Destroy All Monsters: Marvel's Dark World

Contributor; Toronto, Canada (@tederick)
Destroy All Monsters: Marvel's Dark World

There's been no shortage of Marvel news lately.

Phase Two is trucking along with the release of Thor: The Dark World (including a dispiriting first glimpse at next summer's Guardians of the Galaxy); Marvel's Agents of S.H.I.E.L.D. barrelling headlong towards the completion of its back-nine order for Season One; a rousing trailer for next spring's Captain America: The Winter Soldier; and last week, the announcement that Marvel and Netflix will collaborate on four (!) television series, and one mini-series, around the "smaller scale" heroes of New York City - Daredevil, Iron Fist, Luke Cage, and Jessica Jones.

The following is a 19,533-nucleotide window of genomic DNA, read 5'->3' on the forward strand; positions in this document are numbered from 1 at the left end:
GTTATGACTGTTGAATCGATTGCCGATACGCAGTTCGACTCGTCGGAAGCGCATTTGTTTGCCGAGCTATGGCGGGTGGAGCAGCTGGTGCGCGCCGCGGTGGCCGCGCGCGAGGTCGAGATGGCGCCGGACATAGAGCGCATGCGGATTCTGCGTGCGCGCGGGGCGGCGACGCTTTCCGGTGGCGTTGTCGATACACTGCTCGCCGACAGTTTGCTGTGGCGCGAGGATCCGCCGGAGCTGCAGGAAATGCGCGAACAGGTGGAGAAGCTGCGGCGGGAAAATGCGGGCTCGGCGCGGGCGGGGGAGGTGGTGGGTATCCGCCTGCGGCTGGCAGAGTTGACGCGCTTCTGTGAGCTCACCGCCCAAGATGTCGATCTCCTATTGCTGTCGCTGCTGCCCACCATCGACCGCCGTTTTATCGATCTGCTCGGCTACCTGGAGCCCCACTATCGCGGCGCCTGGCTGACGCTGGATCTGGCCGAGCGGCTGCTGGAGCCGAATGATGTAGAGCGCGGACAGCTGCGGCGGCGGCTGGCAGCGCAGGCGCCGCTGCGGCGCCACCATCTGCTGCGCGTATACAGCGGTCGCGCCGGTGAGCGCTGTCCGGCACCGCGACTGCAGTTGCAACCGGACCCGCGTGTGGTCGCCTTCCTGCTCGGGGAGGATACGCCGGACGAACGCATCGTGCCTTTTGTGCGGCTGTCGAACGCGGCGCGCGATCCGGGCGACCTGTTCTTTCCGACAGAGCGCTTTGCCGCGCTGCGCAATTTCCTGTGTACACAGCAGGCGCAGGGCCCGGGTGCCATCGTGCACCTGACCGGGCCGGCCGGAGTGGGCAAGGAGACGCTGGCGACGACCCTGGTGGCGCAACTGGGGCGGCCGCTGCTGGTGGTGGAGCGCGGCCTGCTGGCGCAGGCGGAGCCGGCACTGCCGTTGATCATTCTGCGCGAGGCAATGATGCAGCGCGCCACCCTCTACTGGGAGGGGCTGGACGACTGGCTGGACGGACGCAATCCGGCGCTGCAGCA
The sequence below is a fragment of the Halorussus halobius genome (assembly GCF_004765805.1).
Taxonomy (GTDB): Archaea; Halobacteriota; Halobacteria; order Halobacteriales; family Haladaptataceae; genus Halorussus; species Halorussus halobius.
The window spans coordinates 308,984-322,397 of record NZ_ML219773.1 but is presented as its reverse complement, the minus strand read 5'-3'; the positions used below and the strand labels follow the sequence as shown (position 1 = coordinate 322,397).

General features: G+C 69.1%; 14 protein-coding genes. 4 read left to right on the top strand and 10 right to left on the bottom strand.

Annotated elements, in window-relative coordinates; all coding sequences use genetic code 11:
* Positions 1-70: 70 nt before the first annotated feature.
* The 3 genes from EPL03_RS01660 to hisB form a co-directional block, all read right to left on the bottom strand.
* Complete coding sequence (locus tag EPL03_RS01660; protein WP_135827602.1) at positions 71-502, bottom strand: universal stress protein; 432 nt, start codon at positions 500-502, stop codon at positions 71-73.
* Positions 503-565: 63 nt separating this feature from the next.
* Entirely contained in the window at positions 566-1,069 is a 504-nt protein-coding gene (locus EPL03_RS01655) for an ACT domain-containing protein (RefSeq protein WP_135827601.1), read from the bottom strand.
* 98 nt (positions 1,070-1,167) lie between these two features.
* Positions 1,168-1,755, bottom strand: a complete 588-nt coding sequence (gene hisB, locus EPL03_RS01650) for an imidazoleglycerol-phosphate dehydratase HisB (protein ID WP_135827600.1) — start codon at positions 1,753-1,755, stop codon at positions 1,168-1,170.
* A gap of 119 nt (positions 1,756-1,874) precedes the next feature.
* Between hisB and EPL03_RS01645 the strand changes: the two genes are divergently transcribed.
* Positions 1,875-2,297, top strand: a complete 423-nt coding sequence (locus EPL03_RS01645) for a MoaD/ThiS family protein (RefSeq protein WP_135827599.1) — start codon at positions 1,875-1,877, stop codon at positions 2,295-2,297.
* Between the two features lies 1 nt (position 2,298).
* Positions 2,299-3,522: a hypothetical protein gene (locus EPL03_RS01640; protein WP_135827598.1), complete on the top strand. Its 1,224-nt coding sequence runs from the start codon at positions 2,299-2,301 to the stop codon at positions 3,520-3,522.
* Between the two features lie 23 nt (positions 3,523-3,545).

In terms of Disney's wholesale purchases of mega-franchises, Marvel is as hot as it gets right now. (Five years from now, Star Wars will be just as proliferate.) From a marketing and promotions standpoint, the machine is working perfectly. Marvel Studios continues to pop two big-screen souffl├ęs out of the oven on an annual basis, and having perfected that assembly line, they're free to expand their reach into other strategic partnerships, gobbling up mindshare on network and streaming television as well.

This is the way the system is designed to work, a consumer enterprise at the height of its game, which has both defined the demand and perfected the supply. In the mechanics of its output, though, we can sense the boundaries of Marvel's game, causing me to wonder what will happen when one of their competitors - Fox or DC - catches up. If there's a risk to what Marvel Studios is doing right now, it's simply in its manifest lack of risk. For all the boundary-jumping innovations with the genre that put Marvel in this position (Thor; The Avengers), the road ahead looks like plenty more of the same.